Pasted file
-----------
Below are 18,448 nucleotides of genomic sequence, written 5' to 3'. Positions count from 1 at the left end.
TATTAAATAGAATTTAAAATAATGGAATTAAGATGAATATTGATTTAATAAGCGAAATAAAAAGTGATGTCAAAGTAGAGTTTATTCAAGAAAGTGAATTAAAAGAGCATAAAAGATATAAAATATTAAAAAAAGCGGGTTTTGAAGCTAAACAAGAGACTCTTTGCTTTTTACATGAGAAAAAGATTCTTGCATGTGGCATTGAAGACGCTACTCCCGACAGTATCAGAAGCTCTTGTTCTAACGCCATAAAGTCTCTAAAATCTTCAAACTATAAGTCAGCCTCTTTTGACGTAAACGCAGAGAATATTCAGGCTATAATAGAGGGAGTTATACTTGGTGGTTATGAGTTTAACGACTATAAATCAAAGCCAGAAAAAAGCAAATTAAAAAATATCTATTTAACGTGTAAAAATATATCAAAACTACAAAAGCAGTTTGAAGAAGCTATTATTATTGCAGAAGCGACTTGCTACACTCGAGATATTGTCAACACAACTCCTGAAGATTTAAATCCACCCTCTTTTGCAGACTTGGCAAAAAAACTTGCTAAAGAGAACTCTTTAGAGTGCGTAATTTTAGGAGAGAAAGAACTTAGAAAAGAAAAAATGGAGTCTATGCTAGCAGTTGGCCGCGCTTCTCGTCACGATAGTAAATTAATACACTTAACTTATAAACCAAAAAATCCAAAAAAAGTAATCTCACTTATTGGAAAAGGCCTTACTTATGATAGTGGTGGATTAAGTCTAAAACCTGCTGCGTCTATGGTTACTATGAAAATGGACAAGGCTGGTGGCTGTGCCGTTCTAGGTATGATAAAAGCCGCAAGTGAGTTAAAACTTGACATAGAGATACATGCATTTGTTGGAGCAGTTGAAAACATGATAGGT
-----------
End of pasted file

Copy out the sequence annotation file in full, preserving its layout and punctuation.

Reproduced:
Below are 18,448 nucleotides of genomic sequence, written 5' to 3'. Positions count from 1 at the left end.
TATTAAATAGAATTTAAAATAATGGAATTAAGATGAATATTGATTTAATAAGCGAAATAAAAAGTGATGTCAAAGTAGAGTTTATTCAAGAAAGTGAATTAAAAGAGCATAAAAGATATAAAATATTAAAAAAAGCGGGTTTTGAAGCTAAACAAGAGACTCTTTGCTTTTTACATGAGAAAAAGATTCTTGCATGTGGCATTGAAGACGCTACTCCCGACAGTATCAGAAGCTCTTGTTCTAACGCCATAAAGTCTCTAAAATCTTCAAACTATAAGTCAGCCTCTTTTGACGTAAACGCAGAGAATATTCAGGCTATAATAGAGGGAGTTATACTTGGTGGTTATGAGTTTAACGACTATAAATCAAAGCCAGAAAAAAGCAAATTAAAAAATATCTATTTAACGTGTAAAAATATATCAAAACTACAAAAGCAGTTTGAAGAAGCTATTATTATTGCAGAAGCGACTTGCTACACTCGAGATATTGTCAACACAACTCCTGAAGATTTAAATCCACCCTCTTTTGCAGACTTGGCAAAAAAACTTGCTAAAGAGAACTCTTTAGAGTGCGTAATTTTAGGAGAGAAAGAACTTAGAAAAGAAAAAATGGAGTCTATGCTAGCAGTTGGCCGCGCTTCTCGTCACGATAGTAAATTAATACACTTAACTTATAAACCAAAAAATCCAAAAAAAGTAATCTCACTTATTGGAAAAGGCCTTACTTATGATAGTGGTGGATTAAGTCTAAAACCTGCTGCGTCTATGGTTACTATGAAAATGGACAAGGCTGGTGGCTGTGCCGTTCTAGGTATGATAAAAGCCGCAAGTGAGTTAAAACTTGACATAGAGATACATGCATTTGTTGGAGCAGTTGAAAACATGATAGGT